The images that are our industry's stock in trade were of course a blessing and a curse. Pictures told the story. But it was not always a story that could be watched without some caution. KSL's editorial director Duane Cardall in Salt Lake City is one of the masters at using video in his editorials. (I, in contrast, use virtually none.) And he borrowed heavily from news footage from New York and Washington to augment his local opinions and perspective. Broadcasters heard from viewers who simultaneously couldn't stand to watch and more who couldn't stop watching. It wasn't clear if they were thanking us or criticizing us.

But as I think about it, this seems to be a story that has elevated the media in the public's eye. While many have praised television coverage, it's clear that newspaper coverage has been terrific, and citizens have wanted and needed both. We've complemented each other particularly well and have acknowledged the best of what we each have to offer and have directed our readers and viewers to that coverage.

And I believe that we editorial writers of both print and broadcast persuasions have played a large role in that and have benefited from that.

NCEW member Neil Heinen is editorial director of WISC-TV in Madison, Wise.


For those with memories of World War II, Korea, and Vietnam, even the Gulf War, a sad ritual has been revived. It is somewhat different today, but the pain is the same. In the past, there would be a dreaded visit from someone in a military uniform, delivering news that a son or daughter had died in war. Soon the sad news would travel down the block, then spread throughout the neighborhood. By daybreak, it would be in the morning newspaper....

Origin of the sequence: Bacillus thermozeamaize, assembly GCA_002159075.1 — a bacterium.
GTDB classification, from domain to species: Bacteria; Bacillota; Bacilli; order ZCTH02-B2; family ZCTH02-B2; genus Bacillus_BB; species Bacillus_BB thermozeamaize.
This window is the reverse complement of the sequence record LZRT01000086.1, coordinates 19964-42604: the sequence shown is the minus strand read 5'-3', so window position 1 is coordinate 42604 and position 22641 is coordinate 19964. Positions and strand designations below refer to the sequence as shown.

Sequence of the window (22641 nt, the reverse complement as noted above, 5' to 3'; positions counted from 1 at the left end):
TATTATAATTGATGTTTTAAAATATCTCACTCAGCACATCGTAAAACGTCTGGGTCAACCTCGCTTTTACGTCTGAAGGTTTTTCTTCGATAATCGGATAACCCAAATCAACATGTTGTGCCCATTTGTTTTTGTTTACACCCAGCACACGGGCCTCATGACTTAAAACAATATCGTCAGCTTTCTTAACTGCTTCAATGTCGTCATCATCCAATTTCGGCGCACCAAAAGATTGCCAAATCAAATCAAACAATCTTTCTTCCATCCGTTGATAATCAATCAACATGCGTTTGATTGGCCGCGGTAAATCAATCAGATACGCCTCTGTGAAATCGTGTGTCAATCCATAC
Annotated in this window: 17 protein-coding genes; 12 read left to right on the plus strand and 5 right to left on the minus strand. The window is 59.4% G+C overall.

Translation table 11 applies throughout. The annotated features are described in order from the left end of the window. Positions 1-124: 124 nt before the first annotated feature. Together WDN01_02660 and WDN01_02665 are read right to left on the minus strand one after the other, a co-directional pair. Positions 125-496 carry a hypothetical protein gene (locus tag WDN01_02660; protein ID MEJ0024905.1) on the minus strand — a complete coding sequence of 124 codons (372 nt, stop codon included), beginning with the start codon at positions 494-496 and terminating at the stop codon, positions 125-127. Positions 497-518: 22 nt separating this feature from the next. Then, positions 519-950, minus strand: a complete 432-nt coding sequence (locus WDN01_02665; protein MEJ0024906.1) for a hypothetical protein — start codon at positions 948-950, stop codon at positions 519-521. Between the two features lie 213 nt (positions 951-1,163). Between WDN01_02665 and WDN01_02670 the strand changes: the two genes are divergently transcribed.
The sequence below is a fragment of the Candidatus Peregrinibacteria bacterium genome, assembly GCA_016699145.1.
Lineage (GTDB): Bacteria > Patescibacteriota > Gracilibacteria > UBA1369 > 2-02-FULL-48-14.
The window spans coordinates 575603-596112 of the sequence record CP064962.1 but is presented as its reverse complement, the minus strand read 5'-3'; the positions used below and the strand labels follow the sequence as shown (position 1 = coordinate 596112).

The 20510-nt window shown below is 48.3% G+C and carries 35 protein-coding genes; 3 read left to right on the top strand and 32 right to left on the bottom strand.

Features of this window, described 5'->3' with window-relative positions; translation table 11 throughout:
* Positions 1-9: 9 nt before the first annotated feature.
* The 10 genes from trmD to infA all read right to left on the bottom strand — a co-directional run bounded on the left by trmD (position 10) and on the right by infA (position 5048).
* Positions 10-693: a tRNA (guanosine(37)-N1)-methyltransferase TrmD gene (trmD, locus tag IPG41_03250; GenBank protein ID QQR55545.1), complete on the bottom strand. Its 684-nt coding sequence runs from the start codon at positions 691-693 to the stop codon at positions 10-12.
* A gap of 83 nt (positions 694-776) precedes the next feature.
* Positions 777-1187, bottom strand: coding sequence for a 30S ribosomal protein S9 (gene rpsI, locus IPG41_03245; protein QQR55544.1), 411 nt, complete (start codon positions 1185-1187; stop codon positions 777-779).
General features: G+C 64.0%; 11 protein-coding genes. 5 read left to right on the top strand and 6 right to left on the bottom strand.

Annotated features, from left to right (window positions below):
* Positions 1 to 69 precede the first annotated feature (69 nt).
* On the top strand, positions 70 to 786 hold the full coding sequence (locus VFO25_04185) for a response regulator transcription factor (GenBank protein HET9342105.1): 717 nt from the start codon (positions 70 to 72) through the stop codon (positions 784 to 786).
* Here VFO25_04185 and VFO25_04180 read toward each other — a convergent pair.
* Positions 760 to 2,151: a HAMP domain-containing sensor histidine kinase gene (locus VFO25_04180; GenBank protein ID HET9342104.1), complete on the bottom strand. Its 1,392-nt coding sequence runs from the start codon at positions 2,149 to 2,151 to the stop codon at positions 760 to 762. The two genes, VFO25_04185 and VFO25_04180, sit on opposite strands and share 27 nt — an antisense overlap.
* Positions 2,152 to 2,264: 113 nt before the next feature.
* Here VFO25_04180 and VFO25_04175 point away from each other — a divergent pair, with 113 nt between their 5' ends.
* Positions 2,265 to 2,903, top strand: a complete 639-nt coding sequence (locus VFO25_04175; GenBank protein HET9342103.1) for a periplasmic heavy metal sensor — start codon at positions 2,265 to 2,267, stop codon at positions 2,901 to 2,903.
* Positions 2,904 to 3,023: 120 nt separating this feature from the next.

[N]umbers tell only one part of this tragedy. It will take time before the tragedy is profiled in names and faces.... It will take time because rescuers have the painstaking duty of sifting through tons of rubble to search for those who, by some miracle, might have survived. Some did, but precious few.

[Even] now, ever so slowly, in the Capital Region, as throughout the nation, grief is visiting one neighborhood after another....

Times Union, Albany, N.Y., Sept. 15, by

Howard Healy, editorial page editor


This crisis... challenges America to defend itself by confronting evil, not by cringing in victimhood. We best confront evil by doing good.

Take comfort from religion, yes, but also take comfort from the spirit from which our liberty has sprung. Hold ourselves and our children to high standards of integrity, achievement and honor. Wring meanness -- from road rage to racism, from class hatred to Muslim-bashing -- out of our lives. Insist that our institutions -- schools, health care system, government -- set high standards and then meet them. Rise above envy and selfishness and reject the trendy conceit that people can shed their nationality and be "citizens of the world" or simply "members of the human race."

We weren't attacked Tuesday because we are citizens of the world. We were attacked because we are Americans. Therefore, let us be the best Americans we can possibly be, and the best people. Let the beacons of liberty and human goodness shine so brightly that potential terrorists will be shamed to draw near.

Omaha World-Herald, Sept. 16
COPYRIGHT 2001 National Conference of Editorial Writers
No portion of this article can be reproduced without the express written permission from the copyright holder.
Copyright 2001, Gale Group. All rights reserved. Gale Group is a Thomson Corporation Company.

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Author:Heinen, Neil
Publication:The Masthead
Article Type:Brief Article
Geographic Code:1USA
Date:Dec 22, 2001
Previous Article:A special recognition of letter writers. (Sept11 How members responded).
Next Article:A journey in surreal times. (Sept11 The Convention that wasn't).